Boo! It’s Halloween season! To celebrate the spookiest time of the year, we are sharing five tips from five masters of the horror genre, so you can learn how to scare the living bejeezus out of your readers.
Read on to find out Clive Barker’s, Stephen King’s and Thomas Harris’ methods of making stomachs sink.
H. P. Lovecraft
Famed for his cosmic horror, Lovecraft actually described his writing as Weird Fiction. People who study literature for a living bicker about the minutiae of the differences between these things, but they’re basically two names for the same thing. Here’s what Lovecraft has to say about writing in his genre:
“Now all my tales are based on the fundamental premise that common human laws and interests and emotions have no validity or significance in the vast cosmos-at-large. To me there is nothing but puerility in a tale in which the human form—and the local human passions and conditions and standards—are depicted as native to other worlds or other universes. To achieve the essence of real externality, whether of time or space or dimension, one must forget that such things as organic life, good and evil, love and hate, and all such local attributes of a negligible and temporary race called mankind, have any existence at all.”
Lovecraft’s preferred flavor of horror is making the reader feel insignificant in their wishes and desires. Within his writing, we leave the egotistical world where anything that matters to us people matters to the universe at large. Nothing that we know to be true — from axioms of societal structure to scientific truths — we can be sure of anymore. Now that’s scary.
The author of such books as The Hellbound Heart and The Thief of Always says that good horror explores the relationship between people and their desire:
“Horror fiction has traditionally dealt in taboo. It speaks of death, madness and transgression of moral and physical boundaries. It raises the dead to life and slaughters infants in their cribs; it makes monsters of household pets and begs our affection for psychos. It shows us that the control we believe we have is purely illusory, and that every moment we teeter on chaos and oblivion.”
“And to that list of taboos I now add another list: the forbidden sub-strata of sexuality.The obsessions with parts and people we keep in our private thoughts; the acts we dream of but dare not openly desire; the flesh we long to wear, the pains we yearn to endure or inflict in the name of love.”
The premise is that we fear what we want. Horror, according to Barker, tasks itself with exploring that desire and what prevents us from pursuing it. True horror begins when we learn that control over ourselves and what we want is shown to be unreliable, flimsy, and hollow.
R. L. Stine
The bestselling children’s horror author, with over 300 books released and over 400 million copies sold, definitely knows how to scare. The author of the Goosebumps and Fear Street series says that, when it comes to writing horror, it’s something you show know from experience:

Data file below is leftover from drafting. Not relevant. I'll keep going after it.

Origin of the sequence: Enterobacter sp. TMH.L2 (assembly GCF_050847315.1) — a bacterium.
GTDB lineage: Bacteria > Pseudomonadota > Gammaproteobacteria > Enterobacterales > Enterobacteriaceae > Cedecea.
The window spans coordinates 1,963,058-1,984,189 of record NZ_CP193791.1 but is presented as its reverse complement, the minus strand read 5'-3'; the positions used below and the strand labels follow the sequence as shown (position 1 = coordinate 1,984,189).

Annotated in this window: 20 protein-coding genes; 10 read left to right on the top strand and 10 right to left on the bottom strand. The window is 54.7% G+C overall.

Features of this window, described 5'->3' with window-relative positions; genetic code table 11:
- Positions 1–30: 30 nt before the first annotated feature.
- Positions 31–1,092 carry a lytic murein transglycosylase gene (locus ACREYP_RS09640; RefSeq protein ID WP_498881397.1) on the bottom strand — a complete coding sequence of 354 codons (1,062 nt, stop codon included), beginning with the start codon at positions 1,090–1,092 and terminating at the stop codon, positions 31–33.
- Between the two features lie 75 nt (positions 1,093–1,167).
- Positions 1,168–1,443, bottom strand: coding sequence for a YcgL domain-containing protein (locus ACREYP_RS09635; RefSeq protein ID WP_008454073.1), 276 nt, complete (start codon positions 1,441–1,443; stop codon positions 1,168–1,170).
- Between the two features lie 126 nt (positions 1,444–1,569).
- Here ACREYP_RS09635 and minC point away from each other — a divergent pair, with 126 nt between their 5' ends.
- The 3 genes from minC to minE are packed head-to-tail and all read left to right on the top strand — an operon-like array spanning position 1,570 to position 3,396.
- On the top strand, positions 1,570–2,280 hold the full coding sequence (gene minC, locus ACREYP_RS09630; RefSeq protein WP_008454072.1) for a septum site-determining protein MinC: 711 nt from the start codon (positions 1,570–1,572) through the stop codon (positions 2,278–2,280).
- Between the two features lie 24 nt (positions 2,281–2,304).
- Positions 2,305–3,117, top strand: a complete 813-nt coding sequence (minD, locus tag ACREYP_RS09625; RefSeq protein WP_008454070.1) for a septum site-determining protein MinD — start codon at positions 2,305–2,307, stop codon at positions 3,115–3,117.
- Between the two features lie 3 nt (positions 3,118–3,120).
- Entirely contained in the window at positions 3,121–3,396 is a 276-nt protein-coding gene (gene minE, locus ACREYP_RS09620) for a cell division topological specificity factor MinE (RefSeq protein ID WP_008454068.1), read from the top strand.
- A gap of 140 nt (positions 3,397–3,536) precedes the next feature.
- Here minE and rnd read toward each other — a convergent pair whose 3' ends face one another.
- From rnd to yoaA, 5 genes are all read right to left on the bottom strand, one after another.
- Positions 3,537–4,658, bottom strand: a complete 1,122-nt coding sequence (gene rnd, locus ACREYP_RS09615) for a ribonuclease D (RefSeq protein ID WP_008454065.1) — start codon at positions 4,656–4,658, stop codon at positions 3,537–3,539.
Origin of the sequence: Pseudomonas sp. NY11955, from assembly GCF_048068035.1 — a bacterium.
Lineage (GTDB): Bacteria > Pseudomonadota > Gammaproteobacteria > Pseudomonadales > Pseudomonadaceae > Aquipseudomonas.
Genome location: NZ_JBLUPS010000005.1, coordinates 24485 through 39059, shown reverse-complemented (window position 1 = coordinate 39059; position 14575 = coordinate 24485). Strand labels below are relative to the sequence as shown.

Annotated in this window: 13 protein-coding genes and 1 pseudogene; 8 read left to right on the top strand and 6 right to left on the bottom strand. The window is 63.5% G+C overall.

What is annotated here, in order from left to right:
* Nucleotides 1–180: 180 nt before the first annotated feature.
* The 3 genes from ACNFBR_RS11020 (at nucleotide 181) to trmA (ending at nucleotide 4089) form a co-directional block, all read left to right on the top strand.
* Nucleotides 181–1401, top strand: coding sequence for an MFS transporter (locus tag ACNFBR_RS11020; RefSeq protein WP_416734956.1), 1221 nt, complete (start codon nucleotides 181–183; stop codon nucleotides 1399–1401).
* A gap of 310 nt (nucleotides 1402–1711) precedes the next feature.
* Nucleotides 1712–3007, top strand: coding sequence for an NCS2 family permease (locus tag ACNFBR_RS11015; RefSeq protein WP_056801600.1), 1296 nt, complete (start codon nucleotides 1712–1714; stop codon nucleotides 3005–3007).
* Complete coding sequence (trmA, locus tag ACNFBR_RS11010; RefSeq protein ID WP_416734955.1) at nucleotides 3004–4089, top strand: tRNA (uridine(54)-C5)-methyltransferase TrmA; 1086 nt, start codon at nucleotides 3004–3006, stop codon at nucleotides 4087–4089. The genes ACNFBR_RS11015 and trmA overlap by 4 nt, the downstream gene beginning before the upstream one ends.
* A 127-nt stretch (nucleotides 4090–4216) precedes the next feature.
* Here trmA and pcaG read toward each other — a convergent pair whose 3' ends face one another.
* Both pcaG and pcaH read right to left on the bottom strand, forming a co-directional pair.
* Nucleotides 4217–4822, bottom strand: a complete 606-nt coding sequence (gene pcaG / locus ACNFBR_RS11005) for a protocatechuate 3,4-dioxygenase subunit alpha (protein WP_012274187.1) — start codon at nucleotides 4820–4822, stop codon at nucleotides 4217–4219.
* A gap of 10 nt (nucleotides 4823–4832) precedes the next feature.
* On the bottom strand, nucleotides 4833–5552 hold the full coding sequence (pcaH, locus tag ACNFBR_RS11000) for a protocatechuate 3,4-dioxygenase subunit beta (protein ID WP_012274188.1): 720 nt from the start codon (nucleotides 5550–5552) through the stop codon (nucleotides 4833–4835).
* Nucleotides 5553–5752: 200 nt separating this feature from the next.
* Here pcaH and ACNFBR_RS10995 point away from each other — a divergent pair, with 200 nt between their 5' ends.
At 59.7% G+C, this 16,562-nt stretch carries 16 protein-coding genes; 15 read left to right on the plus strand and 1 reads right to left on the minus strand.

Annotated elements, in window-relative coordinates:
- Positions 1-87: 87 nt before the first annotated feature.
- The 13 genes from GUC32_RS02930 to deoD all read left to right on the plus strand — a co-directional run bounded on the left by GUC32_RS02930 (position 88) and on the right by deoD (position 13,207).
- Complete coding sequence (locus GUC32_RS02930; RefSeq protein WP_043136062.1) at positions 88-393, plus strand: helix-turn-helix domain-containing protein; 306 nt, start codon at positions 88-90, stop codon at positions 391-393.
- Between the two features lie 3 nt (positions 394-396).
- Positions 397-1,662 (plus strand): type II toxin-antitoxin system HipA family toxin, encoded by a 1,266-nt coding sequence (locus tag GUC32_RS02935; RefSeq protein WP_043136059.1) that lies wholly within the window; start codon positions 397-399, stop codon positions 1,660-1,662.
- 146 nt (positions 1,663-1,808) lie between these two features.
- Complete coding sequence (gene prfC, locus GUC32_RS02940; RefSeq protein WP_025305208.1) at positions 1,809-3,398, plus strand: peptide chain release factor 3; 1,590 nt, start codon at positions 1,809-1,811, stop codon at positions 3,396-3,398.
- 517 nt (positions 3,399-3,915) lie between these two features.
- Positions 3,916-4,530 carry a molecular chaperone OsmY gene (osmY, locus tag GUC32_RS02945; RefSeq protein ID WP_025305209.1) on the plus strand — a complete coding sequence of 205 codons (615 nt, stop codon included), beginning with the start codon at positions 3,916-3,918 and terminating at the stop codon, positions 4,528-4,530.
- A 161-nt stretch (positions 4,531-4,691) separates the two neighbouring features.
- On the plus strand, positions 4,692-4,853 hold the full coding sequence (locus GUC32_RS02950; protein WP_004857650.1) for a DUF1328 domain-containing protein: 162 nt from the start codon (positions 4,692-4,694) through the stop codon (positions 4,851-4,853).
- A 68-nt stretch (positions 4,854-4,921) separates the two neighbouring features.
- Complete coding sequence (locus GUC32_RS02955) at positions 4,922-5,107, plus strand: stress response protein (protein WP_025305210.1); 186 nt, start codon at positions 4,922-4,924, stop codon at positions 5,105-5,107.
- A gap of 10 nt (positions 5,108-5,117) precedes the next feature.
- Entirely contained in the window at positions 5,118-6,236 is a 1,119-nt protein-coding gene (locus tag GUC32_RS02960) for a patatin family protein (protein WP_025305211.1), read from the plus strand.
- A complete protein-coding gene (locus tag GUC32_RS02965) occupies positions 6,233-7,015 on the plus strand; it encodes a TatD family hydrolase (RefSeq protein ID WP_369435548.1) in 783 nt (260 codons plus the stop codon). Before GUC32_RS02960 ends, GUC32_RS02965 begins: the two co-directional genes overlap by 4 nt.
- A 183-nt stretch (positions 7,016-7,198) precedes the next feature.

“You just have to know it. I’ve been doing it for so long, and you just have to know it. I have one rule with this “scary kids” stuff, which is that kids have to know it’s a fantasy. They have to know it can’t really happen. And then once you do that, they have to know it’s not part of the real world. Because the real world is a creepy place for kids right now. For everybody. Once you do that, then you can do a lot and I feel like we’re OK. We’re not scaring them too badly.”
Stine stands out in his view that his writing should not expose his readers to the horrors of the world, but rather protect them from them. With him, it’s about knowing what line not to step over. In contrast to Clive Barker, Stine believes that playing with taboo is — well, taboo. Still, even without delving into the territory of gross-out ‘horror’, he manages to construct a good plot with solid scares.
Stephen King is possibly the most successful horror writer ever. His output is nothing short of prolific, and his fans span generations, class, and nationalities. Dismiss him for being pop all you like, horror writing with a broad appeal is worthy of appreciation and study, and anyone who writes genre fiction knows to look closely at writers who transcend their genre to reach readers outside it.
King’s broad appeal is due to using a broad number of techniques to horrify the reader, but one of the things that unifies all his stories is that characters are one on one with what terrifies them.
“…horror fiction is a cold touch in the midst of the familiar, and good horror fiction applies this cold touch with sudden, unexpected pressure. When we go home and shoot the bolt on the door, we like to think we’re locking trouble out. The good horror story about the Bad Place whispers that we are not locking the world out; we are locking ourselves in…with them.”
Since we necessarily empathize with characters we read about, we join them inside these scary, dark places, and the things that terrify them terrify us just as much.
It’s not widely known that Thomas Harris, author of The Silence of the Lambs, took inspiration for the character of Hannibal Lecter from a real-life man named Alfredo Ballí Treviño. He was a doctor sentenced to prison in Mexico for cutting up his victims and packaging them into small boxes. In his recollection of the events, Harris writes this:
“You must understand that when you are writing a novel you are not making anything up. It’s all there and you just have to find it.”
This is probably the most important lesson for writers of any genre to internalize. Horror is all around us, and most task themselves with hiding themselves from it. As a writer, your job is to explore the horror to its deepest levels, and shine a light to it for the whole world to see.
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